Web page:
The Peeps factory in Bethlehem, Pa. The business is churning out more marshmallow…
We’re not really sure why Sunday is referred to as “Easter.” It’d be so much more accurate to refer to it as “The Day Everyone Eats Far Too Many Peeps.”
We kid. After all, that name probably applies to most days for many people. The colorful marshmallow sweets have been around for decades, and according to Just Born Inc., the private company that makes them, they’re more popular than ever.
The Bethlehem, Pa., business also makes Mike & Ikes and Hot Tamales, but it’s the Peeps that have become a cult hit. This season, there are new Peep products, including packets of four chicks delivered on a Popsicle stick and a chocolate-mousse-flavored version dipped in chocolate.
But the yellow chicks are still the best-selling Peeps, followed by the white ones, then the pink, the lavender, the blue, green and orange. Each chick has 28 calories but no fat.
PHOTOS: The business of Peeps
Just Born was founded in 1923 by a Russian emigrant. The business is still family-owned and has roughly 600 employees.
But not much else is the same. Instead of taking 27 hours to make one Peep (as it did in 1953), the enormous Bethlehem factory can now hatch one in six minutes. More than 4.2 million Peeps roll out of the facility each day.
The candies aren’t just in grocery stores either. Just Born has three retail stores – near its Bethlehem headquarters and also in Maryland and the Mall of America in Minnesota.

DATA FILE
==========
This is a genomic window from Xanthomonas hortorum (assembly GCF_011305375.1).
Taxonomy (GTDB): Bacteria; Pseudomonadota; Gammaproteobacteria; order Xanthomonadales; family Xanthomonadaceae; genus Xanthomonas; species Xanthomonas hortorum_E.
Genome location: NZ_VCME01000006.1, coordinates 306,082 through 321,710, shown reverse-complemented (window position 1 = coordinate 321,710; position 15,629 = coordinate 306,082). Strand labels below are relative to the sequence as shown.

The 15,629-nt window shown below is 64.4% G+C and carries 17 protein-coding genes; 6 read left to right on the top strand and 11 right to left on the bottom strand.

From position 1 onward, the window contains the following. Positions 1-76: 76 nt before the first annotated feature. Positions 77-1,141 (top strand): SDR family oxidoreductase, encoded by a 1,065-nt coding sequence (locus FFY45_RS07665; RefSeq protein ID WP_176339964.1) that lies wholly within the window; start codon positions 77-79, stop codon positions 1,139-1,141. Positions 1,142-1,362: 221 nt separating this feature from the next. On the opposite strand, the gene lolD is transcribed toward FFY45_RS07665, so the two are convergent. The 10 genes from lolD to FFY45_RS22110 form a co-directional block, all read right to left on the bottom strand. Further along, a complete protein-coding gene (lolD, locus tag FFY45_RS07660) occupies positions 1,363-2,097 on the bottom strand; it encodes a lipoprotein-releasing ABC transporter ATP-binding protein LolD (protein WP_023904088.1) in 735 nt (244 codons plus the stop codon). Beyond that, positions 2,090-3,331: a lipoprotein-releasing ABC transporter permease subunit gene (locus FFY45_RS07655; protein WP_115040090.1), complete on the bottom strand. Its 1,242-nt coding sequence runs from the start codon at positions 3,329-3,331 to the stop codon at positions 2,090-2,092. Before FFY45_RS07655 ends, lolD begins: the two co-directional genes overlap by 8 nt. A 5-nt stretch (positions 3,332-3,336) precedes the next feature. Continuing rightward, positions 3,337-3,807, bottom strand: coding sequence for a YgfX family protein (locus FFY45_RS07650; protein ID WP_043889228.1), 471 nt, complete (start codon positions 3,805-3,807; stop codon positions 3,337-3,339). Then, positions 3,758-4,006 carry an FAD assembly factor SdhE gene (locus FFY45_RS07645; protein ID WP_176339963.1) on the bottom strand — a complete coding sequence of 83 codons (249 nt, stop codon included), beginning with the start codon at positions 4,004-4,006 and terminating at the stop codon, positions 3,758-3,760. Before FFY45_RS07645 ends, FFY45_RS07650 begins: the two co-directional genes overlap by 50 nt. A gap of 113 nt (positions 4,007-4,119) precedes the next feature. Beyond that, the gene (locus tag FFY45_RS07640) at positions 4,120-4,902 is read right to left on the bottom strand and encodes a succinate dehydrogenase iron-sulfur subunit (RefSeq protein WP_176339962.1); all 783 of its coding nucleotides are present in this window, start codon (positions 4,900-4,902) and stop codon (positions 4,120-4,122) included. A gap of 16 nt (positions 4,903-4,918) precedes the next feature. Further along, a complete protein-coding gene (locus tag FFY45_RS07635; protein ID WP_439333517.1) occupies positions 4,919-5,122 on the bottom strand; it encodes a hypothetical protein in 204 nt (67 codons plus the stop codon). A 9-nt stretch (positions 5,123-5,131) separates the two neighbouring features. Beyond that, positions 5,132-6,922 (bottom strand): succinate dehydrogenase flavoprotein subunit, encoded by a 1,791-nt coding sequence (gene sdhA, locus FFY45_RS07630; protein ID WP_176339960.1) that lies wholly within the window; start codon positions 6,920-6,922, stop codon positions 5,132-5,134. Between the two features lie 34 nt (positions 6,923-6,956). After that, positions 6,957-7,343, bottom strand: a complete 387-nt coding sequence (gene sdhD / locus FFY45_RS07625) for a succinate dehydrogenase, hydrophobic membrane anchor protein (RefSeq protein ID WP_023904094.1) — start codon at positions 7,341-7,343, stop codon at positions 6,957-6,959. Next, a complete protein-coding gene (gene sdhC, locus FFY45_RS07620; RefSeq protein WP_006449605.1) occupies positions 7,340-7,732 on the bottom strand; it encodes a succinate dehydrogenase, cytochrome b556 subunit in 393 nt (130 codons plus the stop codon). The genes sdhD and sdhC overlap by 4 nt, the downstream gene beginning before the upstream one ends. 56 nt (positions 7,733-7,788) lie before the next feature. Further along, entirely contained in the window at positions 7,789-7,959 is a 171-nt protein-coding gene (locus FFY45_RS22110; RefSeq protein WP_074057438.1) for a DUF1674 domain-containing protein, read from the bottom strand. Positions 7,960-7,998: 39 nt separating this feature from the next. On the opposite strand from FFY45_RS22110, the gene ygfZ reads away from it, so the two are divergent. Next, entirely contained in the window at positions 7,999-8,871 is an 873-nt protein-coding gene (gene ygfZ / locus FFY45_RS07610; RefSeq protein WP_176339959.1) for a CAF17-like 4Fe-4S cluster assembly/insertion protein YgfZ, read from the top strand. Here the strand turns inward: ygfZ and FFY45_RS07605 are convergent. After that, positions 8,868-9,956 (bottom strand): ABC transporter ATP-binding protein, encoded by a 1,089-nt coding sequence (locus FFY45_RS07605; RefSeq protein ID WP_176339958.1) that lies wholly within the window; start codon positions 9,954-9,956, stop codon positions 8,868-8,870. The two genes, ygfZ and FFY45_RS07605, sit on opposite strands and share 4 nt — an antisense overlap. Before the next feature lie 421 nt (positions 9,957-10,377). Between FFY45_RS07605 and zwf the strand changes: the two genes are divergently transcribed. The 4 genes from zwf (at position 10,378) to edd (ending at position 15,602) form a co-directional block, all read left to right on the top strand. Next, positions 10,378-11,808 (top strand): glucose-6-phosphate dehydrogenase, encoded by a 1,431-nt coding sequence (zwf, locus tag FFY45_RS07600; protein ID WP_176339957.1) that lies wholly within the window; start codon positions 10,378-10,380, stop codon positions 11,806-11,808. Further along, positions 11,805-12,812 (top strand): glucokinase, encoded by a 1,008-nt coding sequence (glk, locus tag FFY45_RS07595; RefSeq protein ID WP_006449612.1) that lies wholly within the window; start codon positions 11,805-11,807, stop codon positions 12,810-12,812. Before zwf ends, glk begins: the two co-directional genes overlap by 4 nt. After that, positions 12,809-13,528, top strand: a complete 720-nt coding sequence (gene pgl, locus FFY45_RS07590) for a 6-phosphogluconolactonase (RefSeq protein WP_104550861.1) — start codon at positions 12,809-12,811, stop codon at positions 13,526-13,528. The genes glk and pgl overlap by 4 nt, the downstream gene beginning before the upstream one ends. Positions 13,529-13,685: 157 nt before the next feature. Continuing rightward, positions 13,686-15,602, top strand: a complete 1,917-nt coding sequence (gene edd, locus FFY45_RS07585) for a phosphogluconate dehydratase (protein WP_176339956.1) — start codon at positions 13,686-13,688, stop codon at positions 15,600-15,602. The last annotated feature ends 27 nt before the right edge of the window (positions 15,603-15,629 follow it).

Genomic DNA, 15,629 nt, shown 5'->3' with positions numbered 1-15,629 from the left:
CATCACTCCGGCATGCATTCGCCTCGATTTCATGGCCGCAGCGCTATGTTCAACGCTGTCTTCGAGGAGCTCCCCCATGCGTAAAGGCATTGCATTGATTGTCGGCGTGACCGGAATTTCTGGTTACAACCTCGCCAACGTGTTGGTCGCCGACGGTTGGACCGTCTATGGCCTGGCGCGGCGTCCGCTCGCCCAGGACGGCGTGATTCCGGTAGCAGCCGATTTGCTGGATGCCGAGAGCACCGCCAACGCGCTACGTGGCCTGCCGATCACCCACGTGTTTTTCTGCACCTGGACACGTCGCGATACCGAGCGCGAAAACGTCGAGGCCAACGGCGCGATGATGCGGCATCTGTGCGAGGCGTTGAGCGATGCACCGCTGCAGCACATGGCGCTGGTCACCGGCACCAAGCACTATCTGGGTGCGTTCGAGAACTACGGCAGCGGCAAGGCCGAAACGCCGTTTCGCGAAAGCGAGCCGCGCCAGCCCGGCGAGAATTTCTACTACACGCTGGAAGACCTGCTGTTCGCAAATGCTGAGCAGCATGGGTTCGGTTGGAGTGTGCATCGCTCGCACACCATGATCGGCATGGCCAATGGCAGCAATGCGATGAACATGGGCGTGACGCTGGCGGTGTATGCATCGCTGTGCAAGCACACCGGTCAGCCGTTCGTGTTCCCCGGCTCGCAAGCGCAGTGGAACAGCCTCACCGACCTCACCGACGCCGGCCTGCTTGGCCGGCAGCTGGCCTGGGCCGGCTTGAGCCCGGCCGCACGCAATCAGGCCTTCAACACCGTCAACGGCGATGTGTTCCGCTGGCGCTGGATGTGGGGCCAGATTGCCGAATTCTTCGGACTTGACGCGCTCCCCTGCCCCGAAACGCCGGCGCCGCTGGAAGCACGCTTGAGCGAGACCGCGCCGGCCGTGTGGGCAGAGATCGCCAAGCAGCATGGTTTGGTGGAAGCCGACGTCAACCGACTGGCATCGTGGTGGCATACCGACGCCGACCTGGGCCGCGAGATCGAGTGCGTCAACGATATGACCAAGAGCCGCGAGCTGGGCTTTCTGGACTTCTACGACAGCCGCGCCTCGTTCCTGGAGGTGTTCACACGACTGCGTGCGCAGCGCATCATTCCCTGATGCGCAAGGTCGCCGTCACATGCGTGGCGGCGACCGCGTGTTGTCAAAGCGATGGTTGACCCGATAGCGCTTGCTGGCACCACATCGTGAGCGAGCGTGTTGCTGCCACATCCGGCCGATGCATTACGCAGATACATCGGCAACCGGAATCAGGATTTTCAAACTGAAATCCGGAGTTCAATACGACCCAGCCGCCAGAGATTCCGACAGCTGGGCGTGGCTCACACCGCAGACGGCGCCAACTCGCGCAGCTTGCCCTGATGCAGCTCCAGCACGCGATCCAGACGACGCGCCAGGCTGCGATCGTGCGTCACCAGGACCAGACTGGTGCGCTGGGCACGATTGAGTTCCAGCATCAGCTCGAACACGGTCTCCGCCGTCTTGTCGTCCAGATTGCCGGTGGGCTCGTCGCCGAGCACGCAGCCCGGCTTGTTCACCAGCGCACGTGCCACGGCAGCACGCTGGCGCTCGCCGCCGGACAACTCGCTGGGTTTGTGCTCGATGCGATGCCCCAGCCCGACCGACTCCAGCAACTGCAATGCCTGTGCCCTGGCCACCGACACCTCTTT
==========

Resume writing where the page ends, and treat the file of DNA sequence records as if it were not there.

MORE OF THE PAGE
The company won’t divulge financial details, but according to spokeswoman Ellie Deardorff: “Business is terrific. We had to speed up Peeps production to accommodate the increased orders.”
How does it maintain its longevity, especially among the younger set? Well, Justin Bieber and Joe Jonas are both said to be fans. The company’s Facebook account is extremely active (though its Twitter profile? Not as much).
The more than 60 Peeps-related contests – including ones where the marshmallows are manipulated into sprawling dioramas – keep interest alive. Washington, D.C., artist David Ottogalli uses Peeps to create displays that have mimicked religious shrines, the American flag … and a giant Peep.
Bed Bath and Beyond sells porcelain salt and pepper shakers shaped like the marshmallow product. Efforts to film “The Lord of the Peeps” parody are ongoing. Peeps recipes involve turning them into sushi, deep-frying them and using them in fondue.
For Halloween, friends have dressed up as Peeps. The costumes usually cost more than $30. Yes, these friends are adults.
Smithsonian magazine conducted an experiment with Peeps and concluded that fresh versions armed with a toothpick lance and microwaved are better jousters than stale ones. Speaking of, there are sites and Facebook groups dedicated to the deliciousness of stale Peeps. Just a heads-up.
And even in an increasingly health-conscious culture, Peeps (especially the sugar-free variety) seem to have their place.
“I can’t say it’s a health product – they’re not exactly part of the vegetable pyramid,” Deardorff said. “But in moderation, eating Peeps is no worse than any other treat.”